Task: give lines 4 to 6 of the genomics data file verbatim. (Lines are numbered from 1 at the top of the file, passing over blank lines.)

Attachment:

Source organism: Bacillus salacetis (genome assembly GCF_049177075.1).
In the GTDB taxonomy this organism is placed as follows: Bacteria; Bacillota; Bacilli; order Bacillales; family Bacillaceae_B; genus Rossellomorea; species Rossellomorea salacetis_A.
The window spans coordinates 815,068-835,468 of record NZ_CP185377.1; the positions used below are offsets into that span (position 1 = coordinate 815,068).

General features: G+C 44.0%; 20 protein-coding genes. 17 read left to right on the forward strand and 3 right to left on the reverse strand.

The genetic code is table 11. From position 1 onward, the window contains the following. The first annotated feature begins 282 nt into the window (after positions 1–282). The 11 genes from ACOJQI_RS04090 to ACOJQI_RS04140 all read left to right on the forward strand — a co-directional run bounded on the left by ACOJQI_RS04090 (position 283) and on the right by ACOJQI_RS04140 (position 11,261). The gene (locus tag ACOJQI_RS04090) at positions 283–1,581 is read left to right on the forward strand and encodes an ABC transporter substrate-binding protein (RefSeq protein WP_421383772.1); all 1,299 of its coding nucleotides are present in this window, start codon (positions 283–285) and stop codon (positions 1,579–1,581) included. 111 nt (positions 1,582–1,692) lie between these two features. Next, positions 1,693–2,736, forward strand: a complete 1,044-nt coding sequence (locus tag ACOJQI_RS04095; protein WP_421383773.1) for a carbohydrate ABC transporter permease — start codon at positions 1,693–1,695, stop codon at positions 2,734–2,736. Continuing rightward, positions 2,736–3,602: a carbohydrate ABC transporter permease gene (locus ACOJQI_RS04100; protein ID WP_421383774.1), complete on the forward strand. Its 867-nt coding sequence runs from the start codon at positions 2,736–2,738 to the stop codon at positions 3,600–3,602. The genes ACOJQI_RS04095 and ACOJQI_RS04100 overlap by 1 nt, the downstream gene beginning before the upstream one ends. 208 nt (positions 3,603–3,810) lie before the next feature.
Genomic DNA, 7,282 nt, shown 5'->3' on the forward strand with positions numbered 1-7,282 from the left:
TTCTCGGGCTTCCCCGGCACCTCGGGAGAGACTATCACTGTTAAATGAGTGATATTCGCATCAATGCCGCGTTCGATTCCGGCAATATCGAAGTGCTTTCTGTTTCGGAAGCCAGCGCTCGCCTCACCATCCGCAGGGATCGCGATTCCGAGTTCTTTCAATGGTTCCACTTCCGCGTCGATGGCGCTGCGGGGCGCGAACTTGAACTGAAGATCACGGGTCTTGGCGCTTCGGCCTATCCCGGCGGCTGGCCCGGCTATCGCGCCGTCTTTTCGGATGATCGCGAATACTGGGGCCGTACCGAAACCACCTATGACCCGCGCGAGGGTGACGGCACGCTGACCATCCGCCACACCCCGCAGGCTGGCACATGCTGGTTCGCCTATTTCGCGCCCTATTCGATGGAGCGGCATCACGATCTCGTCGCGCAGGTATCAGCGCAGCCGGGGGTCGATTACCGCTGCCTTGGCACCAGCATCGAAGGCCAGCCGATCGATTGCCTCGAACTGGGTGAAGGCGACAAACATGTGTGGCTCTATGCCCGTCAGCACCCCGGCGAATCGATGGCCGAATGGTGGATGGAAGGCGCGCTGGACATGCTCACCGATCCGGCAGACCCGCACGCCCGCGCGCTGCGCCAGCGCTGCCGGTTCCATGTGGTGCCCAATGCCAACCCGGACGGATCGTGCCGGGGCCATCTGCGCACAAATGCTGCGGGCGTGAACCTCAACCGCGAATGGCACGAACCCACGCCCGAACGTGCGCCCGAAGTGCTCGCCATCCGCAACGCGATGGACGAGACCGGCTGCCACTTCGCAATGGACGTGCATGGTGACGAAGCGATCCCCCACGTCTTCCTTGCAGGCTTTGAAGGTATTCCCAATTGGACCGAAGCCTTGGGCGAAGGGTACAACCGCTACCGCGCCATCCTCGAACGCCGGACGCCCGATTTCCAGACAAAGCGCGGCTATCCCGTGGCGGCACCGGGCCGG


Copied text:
General features: G+C 44.0%; 20 protein-coding genes. 17 read left to right on the forward strand and 3 right to left on the reverse strand.

The genetic code is table 11. From position 1 onward, the window contains the following. The first annotated feature begins 282 nt into the window (after positions 1–282). The 11 genes from ACOJQI_RS04090 to ACOJQI_RS04140 all read left to right on the forward strand — a co-directional run bounded on the left by ACOJQI_RS04090 (position 283) and on the right by ACOJQI_RS04140 (position 11,261). The gene (locus tag ACOJQI_RS04090) at positions 283–1,581 is read left to right on the forward strand and encodes an ABC transporter substrate-binding protein (RefSeq protein WP_421383772.1); all 1,299 of its coding nucleotides are present in this window, start codon (positions 283–285) and stop codon (positions 1,579–1,581) included. 111 nt (positions 1,582–1,692) lie between these two features. Next, positions 1,693–2,736, forward strand: a complete 1,044-nt coding sequence (locus tag ACOJQI_RS04095; protein WP_421383773.1) for a carbohydrate ABC transporter permease — start codon at positions 1,693–1,695, stop codon at positions 2,734–2,736. Continuing rightward, positions 2,736–3,602: a carbohydrate ABC transporter permease gene (locus ACOJQI_RS04100; protein ID WP_421383774.1), complete on the forward strand. Its 867-nt coding sequence runs from the start codon at positions 2,736–2,738 to the stop codon at positions 3,600–3,602. The genes ACOJQI_RS04095 and ACOJQI_RS04100 overlap by 1 nt, the downstream gene beginning before the upstream one ends. 208 nt (positions 3,603–3,810) lie before the next feature.
Genomic DNA, 7,282 nt, shown 5'->3' on the forward strand with positions numbered 1-7,282 from the left: